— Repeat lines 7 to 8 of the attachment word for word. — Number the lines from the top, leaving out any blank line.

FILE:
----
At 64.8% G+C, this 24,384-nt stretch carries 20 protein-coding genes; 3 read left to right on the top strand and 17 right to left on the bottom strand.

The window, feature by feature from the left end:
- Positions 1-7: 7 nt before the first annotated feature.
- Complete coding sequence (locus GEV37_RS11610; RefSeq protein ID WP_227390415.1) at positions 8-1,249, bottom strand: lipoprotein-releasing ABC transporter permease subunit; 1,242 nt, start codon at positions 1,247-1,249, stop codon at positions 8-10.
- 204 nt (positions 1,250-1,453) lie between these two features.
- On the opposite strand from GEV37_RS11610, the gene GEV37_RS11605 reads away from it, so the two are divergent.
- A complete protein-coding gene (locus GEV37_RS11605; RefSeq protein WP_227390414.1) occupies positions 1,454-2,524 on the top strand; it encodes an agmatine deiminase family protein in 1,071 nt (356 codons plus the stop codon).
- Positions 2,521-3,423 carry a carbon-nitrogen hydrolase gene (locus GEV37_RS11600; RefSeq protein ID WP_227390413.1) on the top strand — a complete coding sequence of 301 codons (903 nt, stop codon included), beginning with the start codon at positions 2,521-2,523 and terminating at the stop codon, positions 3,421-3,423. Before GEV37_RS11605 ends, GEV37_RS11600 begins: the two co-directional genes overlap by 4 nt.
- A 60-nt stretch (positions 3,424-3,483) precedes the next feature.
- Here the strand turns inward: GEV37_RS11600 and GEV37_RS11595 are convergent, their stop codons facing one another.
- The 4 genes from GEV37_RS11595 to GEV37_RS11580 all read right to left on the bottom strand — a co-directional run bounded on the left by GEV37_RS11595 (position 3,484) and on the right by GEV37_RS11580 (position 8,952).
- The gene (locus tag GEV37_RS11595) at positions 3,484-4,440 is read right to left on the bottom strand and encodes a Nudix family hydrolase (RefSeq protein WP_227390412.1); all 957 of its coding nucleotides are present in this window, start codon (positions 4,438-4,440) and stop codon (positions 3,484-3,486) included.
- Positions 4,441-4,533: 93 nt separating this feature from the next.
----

- A complete protein-coding gene (locus GEV37_RS11605; RefSeq protein WP_227390414.1) occupies positions 1,454-2,524 on the top strand; it encodes an agmatine deiminase family protein in 1,071 nt (356 codons plus the stop codon).
- Positions 2,521-3,423 carry a carbon-nitrogen hydrolase gene (locus GEV37_RS11600; RefSeq protein ID WP_227390413.1) on the top strand — a complete coding sequence of 301 codons (903 nt, stop codon included), beginning with the start codon at positions 2,521-2,523 and terminating at the stop codon, positions 3,421-3,423. Before GEV37_RS11605 ends, GEV37_RS11600 begins: the two co-directional genes overlap by 4 nt.